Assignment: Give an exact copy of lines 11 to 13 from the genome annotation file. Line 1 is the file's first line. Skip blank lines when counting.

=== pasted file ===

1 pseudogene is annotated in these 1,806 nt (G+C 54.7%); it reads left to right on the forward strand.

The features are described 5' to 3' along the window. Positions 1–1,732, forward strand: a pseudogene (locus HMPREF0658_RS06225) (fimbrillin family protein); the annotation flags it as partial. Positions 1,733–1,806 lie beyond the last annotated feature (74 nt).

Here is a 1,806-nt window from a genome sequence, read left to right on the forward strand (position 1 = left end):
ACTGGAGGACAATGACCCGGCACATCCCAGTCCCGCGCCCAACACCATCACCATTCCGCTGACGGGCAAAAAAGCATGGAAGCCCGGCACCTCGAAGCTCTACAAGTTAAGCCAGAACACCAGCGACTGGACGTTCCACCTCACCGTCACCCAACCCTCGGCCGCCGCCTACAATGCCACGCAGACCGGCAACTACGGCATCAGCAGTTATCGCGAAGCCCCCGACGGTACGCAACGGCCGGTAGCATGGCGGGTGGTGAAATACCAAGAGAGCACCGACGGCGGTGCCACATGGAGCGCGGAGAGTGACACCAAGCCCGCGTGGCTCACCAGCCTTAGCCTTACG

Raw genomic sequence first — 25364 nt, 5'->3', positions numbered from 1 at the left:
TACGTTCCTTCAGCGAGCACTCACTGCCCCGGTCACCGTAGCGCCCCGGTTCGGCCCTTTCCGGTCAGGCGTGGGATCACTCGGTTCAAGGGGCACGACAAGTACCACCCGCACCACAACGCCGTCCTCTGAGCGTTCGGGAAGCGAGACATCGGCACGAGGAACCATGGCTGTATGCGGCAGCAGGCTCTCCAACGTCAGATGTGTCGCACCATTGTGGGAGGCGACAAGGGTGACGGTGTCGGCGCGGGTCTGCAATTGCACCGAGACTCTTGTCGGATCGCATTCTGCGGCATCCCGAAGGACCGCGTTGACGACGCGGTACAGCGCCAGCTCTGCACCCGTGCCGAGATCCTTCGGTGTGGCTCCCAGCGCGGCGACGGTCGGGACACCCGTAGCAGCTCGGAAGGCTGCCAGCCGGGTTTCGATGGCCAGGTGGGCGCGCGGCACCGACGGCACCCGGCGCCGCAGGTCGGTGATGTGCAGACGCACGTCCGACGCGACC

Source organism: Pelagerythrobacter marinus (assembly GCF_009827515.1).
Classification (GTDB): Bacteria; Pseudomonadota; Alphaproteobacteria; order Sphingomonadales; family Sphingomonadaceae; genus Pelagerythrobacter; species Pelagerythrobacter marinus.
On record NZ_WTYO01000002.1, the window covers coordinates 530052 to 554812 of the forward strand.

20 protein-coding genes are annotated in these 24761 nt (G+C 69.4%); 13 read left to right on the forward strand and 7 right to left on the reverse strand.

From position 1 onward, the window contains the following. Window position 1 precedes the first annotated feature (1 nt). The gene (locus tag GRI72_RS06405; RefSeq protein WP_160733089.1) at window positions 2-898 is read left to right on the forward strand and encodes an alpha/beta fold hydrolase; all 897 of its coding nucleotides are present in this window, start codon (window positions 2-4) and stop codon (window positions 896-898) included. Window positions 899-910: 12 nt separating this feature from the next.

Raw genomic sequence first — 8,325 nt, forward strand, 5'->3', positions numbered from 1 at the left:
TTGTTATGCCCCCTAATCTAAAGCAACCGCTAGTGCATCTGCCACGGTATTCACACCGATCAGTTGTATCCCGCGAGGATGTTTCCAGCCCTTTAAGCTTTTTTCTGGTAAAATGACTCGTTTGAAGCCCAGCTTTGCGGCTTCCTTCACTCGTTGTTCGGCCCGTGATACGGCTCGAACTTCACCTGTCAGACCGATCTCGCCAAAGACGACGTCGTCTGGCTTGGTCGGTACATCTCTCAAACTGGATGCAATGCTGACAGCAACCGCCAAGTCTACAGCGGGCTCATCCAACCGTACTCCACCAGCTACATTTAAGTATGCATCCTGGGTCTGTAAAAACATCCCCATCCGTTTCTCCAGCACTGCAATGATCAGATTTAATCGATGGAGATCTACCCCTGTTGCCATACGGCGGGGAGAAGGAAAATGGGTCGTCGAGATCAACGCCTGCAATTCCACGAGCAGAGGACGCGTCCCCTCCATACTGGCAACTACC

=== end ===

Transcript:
From position 1 onward, the window contains the following. Window position 1 precedes the first annotated feature (1 nt). The gene (locus tag GRI72_RS06405; RefSeq protein WP_160733089.1) at window positions 2-898 is read left to right on the forward strand and encodes an alpha/beta fold hydrolase; all 897 of its coding nucleotides are present in this window, start codon (window positions 2-4) and stop codon (window positions 896-898) included. Window positions 899-910: 12 nt separating this feature from the next.

Raw genomic sequence first — 8,325 nt, forward strand, 5'->3', positions numbered from 1 at the left:
TTGTTATGCCCCCTAATCTAAAGCAACCGCTAGTGCATCTGCCACGGTATTCACACCGATCAGTTGTATCCCGCGAGGATGTTTCCAGCCCTTTAAGCTTTTTTCTGGTAAAATGACTCGTTTGAAGCCCAGCTTTGCGGCTTCCTTCACTCGTTGTTCGGCCCGTGATACGGCTCGAACTTCACCTGTCAGACCGATCTCGCCAAAGACGACGTCGTCTGGCTTGGTCGGTACATCTCTCAAACTGGATGCAATGCTGACAGCAACCGCCAAGTCTACAGCGGGCTCATCCAACCGTACTCCACCAGCTACATTTAAGTATGCATCCTGGGTCTGTAAAAACATCCCCATCCGTTTCTCCAGCACTGCAATGATCAGATTTAATCGATGGAGATCTACCCCTGTTGCCATACGGCGGGGAGAAGGAAAATGGGTCGTCGAGATCAACGCCTGCAATTCCACGAGCAGAGGACGCGTCCCCTCCATACTGGCAACTACC